BOSTON -- The 2012-2013 Stanley Cup champion Chicago Blackhawks raised their banner to the rafters at United Center on Tuesday night in a pregame ceremony that featured all the pomp and circumstance that comes with winning a title.
The Blackhawks hoisted the Cup in victory on TD Garden ice late last June, as the Boston Bruins watched after a stunning loss in Game 6 of the finals. The Bruins had a 2-1 lead late in the third period in Game 6, but Chicago scored a pair of goals in a 17-second span and finished with a 3-2 win.
The Bruins open their season against the Tampa Bay Lightning on Thursday night at the Garden. The team held its annual media day on Wednesday, and many of the Bruins admitted they did not watch Chicago’s banner-raising ceremony.
“I did not watch it,” said Bruins president Cam Neely. “I would prefer to watch our own. You have a hard time watching someone else lift the Cup and raise a banner, so I didn’t watch it. Hopefully we’ll be watching one in the near future here.”
During a morning press conference with team owner Jeremy Jacobs, Neely, general manager Peter Chiarelli and coach Claude Julien, team principal Charlie Jacobs admitted he did watch the Blackhawks’ ceremony.
Neely quickly looked to his right and said: “Really? Wow.”
Jacobs added that he didn’t watch for long.
“I got a little uneasy and changed the channel,” he said. “I wanted to see a little bit of what they did, in terms of the pageantry. I watched enough of it and then turned on 'Behind the B.' "
Bruins defenseman Dennis Seidenberg said he watched the beginning of the ceremony but quickly changed to baseball.
“I definitely had the thoughts of how close we came, and the thoughts of three years ago came back,” Seidenberg said. “We didn’t win, but now we’re that much hungrier to do it this year and hopefully we’ll find a way.”
Bruins goaltender Tuukka Rask said that watching the Blackhawks' ceremony wasn’t even a thought.
“No,” he quickly said. “I wasn’t even thinking about that.”
Neely said he believes this team can compete for another Cup title.
“There are a lot of great teams in this league and we feel we are one of the elite teams, but a lot of things have to go your way,” Neely said.
When the puck drops Thursday night, it will begin the franchise's 90th season. There are deep hockey roots in Boston, and since the Bruins have become perennial winners under , fans young and old have created a buzz around this team again.
On the ice, it all comes down to the players.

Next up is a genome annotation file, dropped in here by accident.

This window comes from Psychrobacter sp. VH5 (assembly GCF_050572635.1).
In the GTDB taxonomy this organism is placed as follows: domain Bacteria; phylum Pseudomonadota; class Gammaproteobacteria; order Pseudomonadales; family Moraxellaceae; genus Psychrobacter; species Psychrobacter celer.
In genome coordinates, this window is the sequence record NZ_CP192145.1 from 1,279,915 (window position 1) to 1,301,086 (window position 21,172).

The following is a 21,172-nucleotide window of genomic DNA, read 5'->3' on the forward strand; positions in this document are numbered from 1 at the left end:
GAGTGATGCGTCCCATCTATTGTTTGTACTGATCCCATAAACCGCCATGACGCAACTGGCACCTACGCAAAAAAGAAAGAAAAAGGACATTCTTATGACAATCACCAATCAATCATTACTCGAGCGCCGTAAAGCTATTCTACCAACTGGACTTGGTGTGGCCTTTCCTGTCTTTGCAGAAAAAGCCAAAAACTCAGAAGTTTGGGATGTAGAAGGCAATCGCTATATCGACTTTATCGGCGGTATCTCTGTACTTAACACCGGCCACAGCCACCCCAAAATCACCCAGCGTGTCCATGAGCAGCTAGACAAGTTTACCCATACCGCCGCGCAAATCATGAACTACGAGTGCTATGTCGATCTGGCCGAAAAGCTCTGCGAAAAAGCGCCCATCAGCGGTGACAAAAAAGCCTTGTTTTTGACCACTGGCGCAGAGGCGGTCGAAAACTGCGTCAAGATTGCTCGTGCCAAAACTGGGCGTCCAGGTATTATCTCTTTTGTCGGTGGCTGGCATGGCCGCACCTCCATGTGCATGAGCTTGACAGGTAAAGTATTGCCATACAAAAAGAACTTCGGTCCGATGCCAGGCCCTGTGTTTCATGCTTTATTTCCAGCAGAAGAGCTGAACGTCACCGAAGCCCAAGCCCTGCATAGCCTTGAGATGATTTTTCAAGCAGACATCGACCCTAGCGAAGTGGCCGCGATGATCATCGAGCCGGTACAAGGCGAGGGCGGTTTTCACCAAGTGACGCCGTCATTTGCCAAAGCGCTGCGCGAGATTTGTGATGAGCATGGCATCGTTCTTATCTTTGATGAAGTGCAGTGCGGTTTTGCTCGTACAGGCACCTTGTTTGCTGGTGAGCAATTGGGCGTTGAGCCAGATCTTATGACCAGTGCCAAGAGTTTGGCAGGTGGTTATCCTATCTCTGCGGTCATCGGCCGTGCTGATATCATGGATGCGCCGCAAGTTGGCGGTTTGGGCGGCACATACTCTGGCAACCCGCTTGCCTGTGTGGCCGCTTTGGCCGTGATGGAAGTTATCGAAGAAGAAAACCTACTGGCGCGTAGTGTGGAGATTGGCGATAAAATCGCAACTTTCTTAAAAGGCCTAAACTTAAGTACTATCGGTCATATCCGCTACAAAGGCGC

Chiarelli made some major changes during the offseason, trading young forward Tyler Seguin, along with veteran forward Rich Peverley, to the Dallas Stars in exchange for forward Loui Eriksson and three prospects -- Reilly Smith, Joe Morrow and Matt Fraser.
The other major deal during the summer was the addition of future Hall of Famer Jarome Iginla. After learning that free-agent forward Nathan Horton did not want to re-sign with the Bruins and opted for a seven-year, $37 million deal with the Columbus Blue Jackets, Boston’s GM received a phone call from Iginla’s agent. Quickly putting aside last season’s trade deadline snafu when Iginla chose the Pittsburgh Penguins over the Bruins, Boston signed him to a one-year, incentive-laden deal. He will start the season on the top line along with center David Krejci and left winger Milan Lucic.
With the depth in the organization, the additions to the roster, the experience and youth, the Bruins have created a winning blueprint.
“We’re still a great team with a lot of potential,” Bergeron said. “It’s a long season and we have to make sure we do the right thing. It’s so cliché, but we have to start at the bottom of the mountain and climb our way back up. That’s the way we have to look at it and don’t look too far ahead. We have a great team and we have to do the job on the ice.”
There will be some adjustments as this team begins the 2013-2014 season, but there’s a winning expectation in place and the Bruins have a chance to be a better team than last season.
“I think it does,” Lucic said. “The returning guys are a year older and come back with a lot more experience, and the guys coming in are definitely excited to be a part of what we’ve built here as a team and as an organization. There’s definitely that potential there but it’s up to us whether or not we can have that success.”
The Bruins finished the preseason schedule with a 6-1 record, which normally doesn’t mean too much. This fall, however, those seven games meant a lot to the Bruins, as it was a chance for the new players to get acclimated in this new environment, and for upper management to have a better understanding of the organization’s depth.
“We’re in a good place right now,” Julien said. “I liked what I saw in the last few days. At practice [Wednesday], guys were sharp, they were excited. We’re ready to go here, and even though we have some new faces, what I saw in the preseason I really liked. Those guys have adjusted well quickly, and if anything they’re only going to get better. I’m pretty happy with where we are right now, knowing they’ll only get better.”
Following the Bruins’ first-round exit in the 2012 Stanley Cup playoffs, Jeremy Jacobs announced to the rest of the league that whichever team won, the Cup was only on loan.
On the eve of the 2013-2014 season, Jacobs had a similar message.
“We’re not going to play for second place,” the owner said. “We’re here to win. The organization is in a good place to do that. We have the right combination and we’re an extremely strong team. We should compete. We should be a winner.”